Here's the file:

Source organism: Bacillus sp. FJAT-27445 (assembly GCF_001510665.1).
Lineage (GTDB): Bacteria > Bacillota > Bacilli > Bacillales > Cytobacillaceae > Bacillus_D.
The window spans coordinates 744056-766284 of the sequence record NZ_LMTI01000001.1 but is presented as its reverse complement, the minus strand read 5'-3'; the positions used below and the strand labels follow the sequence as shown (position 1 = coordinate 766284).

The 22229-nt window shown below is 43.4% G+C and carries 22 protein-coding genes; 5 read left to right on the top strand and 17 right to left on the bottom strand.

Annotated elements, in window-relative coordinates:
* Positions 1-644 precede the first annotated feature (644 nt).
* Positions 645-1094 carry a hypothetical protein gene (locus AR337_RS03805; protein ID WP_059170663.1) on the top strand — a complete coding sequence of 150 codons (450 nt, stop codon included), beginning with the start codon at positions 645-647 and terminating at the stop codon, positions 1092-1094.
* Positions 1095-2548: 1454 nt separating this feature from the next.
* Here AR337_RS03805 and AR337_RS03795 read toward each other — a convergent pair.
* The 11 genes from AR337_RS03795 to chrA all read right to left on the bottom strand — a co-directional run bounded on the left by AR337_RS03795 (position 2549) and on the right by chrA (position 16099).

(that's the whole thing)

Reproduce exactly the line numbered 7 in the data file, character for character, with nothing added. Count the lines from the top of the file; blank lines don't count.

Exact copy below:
* Positions 645-1094 carry a hypothetical protein gene (locus AR337_RS03805; protein ID WP_059170663.1) on the top strand — a complete coding sequence of 150 codons (450 nt, stop codon included), beginning with the start codon at positions 645-647 and terminating at the stop codon, positions 1092-1094.